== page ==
Q&A: why should Christians attend church?
A reader asks on behalf of himself and his daughter. I briefly demonstrate that the Bible doesn’t just consider it normal to worship with other believers, but really a practice of such critical importance to our spiritual growth that avoiding it carries an expectation of furious judgment.
Does God need the divine council?
Many people object that since God doesn’t need anyone to help him rule in the heavenly places, therefore there is no divine council. This objection is puzzling, since it is easily repurposed to “prove” that there are also no earthly rulers either.
Does 1 Corinthians 8:4–6 deny or affirm the existence of other gods?
This is commonly taken as an anchor point for proving that other gods do not exist—but in fact, it is saying the opposite.
Who is the serpent in Genesis, and is it an actual snake?
Several different strands of evidence point to the serpent being not an animal, but a shining, serpentine angelic being.
What is the kingdom of God? Part 7: where we are now, and what we can look forward to
God’s end-game is a human kingdom that is not just restored, but glorified, with believers taking their place as new sons of God, ruling with Jesus forever.
What is the kingdom of God? Part 6: how God is retaking Adam’s kingdom from Satan
God used the collapse of his kingdom Israel, and the death of his king Jesus on a cross, to overcome sin and make the human nature itself sacred space. He thereby disarmed Satan’s claim over humanity by crowning a perfect human king in his place—and started inexorably transforming Adam’s ruined kingdom into Jesus’ restored one by dwelling in human hearts instead of in a land.
What is the kingdom of God? Part 5: when God began retaking Adam’s kingdom from Satan
Before we can understand how God is retaking Adam’s kingdom, we must first establish when he began to do it. Daniel 7 was fulfilled after Pentecost when Jesus went into heaven on a cloud and received kingship to place his enemies under his feet.
What is the kingdom of God? Part 4: a tale of two seeds
The fallout of the curse was a bitter war between the seed of the serpent, and the seed of the woman, within the one kingdom God had established. This culminated at Babel, where Yahweh disinherited mankind and divided them among the sons of God—taking Israel as his kingdom and giving the rest to Satan.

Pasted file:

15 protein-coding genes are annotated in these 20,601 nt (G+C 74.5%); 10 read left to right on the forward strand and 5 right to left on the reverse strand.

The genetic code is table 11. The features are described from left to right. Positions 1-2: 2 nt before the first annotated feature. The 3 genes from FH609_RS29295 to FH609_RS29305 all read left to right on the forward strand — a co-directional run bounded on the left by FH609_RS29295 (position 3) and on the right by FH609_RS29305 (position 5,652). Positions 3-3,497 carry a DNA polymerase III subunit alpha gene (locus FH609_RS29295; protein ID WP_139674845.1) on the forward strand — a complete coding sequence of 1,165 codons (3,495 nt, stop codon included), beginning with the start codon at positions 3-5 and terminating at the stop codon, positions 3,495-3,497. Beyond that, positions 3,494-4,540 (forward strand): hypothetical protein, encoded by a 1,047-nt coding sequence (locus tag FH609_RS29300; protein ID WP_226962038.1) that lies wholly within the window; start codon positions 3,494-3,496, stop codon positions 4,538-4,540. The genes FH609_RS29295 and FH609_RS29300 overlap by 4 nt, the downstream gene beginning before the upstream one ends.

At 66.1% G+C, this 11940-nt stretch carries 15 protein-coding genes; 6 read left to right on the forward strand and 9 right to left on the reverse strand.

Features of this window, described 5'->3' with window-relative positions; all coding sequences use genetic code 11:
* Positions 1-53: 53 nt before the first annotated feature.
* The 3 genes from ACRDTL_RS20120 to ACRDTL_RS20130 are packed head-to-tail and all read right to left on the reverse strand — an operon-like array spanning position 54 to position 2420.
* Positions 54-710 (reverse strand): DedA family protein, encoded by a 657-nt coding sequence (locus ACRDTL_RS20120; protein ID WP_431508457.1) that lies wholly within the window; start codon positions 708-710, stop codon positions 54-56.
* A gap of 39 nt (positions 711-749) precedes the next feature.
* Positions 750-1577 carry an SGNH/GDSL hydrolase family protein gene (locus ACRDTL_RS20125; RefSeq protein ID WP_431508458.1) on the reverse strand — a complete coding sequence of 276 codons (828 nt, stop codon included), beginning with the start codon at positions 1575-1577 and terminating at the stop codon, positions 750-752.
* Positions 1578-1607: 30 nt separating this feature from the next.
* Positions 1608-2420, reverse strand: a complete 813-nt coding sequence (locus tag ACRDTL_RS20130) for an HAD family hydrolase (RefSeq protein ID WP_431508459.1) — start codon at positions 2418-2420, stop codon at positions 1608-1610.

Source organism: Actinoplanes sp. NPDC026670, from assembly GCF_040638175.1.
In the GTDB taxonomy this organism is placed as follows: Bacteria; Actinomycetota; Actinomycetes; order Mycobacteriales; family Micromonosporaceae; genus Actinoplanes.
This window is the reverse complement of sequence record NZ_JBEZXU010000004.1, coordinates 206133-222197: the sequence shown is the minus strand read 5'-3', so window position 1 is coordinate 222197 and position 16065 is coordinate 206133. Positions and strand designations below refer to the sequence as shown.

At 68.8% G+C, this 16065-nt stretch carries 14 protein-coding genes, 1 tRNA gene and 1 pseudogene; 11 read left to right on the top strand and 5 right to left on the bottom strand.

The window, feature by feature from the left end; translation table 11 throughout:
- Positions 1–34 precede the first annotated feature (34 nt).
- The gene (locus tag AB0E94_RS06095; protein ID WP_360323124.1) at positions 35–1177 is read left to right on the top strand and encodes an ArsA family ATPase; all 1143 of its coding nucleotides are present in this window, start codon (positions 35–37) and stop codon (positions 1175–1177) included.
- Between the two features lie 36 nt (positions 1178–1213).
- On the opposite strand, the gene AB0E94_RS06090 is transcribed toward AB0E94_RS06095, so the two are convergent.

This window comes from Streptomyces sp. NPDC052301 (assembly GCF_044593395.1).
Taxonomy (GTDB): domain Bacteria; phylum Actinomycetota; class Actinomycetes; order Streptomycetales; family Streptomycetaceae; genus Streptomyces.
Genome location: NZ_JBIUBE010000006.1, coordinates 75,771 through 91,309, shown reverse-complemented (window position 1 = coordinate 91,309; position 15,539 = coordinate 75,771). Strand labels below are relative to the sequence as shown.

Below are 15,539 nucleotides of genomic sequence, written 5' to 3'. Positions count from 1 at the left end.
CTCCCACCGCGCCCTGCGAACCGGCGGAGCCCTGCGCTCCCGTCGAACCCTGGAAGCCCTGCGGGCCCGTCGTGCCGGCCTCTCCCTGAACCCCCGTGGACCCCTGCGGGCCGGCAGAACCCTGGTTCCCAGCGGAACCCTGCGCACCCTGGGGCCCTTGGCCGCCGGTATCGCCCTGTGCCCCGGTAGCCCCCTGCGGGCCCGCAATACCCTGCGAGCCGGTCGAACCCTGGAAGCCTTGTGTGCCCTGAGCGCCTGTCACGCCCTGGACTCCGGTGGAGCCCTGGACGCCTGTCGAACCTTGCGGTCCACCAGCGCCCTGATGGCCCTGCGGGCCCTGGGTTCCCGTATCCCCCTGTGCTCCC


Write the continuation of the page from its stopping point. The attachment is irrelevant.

If Adam thought Satan was a good guy, was his transgression justified?
A response to Steve Hays, in which I challenge the assumption to begin with, and then doubt the conclusion for two other reasons anyway.
Why think the rulers of 1 Corinthians 2:8 are gods?
In which I outline two significant reasons based on the language used, and what Paul is actually talking about.
Are cherubs just palace guardians?
Steve Hays argues that my view of Eden as the divine council meeting-place trades on ignoring the role of cherubs as defensive rather than administrative beings. I reply with a three-pronged rebuttal.
What is the kingdom of God? Part 3: what happened in Eden
Adam was created as the first human member of the divine council. The serpent was a shining, serpentine being who didn’t like Adam being given dominion of the earth instead of someone higher up…like him.
What is the kingdom of God? Part 2: the divine council
Israel, like all ancient Near Eastern peoples, conceived of the world as being governed by a cosmic bureaucracy—a bureaucracy the Bible calls the divine council. Prophets were brought into this council when they were commissioned.
What is the kingdom of God? Part 1: representation and rulership
The kingdom of God and the kingdom of man started out as the same thing, and Adam’s representation of God is mimicked in the physical world’s representation of spiritual realities.
What should we make of supernatural events in other religions?
We should welcome them as potential proof of Christianity.
Is Psalm 82 metaphorical?
Is the divine council henotheistic?
There’s a rock and a hard place here for anyone who wants to use that term.
Some thoughts on angelology
In no particular order.
Free and cheap resources for understanding the OT in its socio-religious context
A few links for people who aren’t satisfied with “exegesis” that has the serpent in Eden being a snake, or the gods in Psalm 82 being men.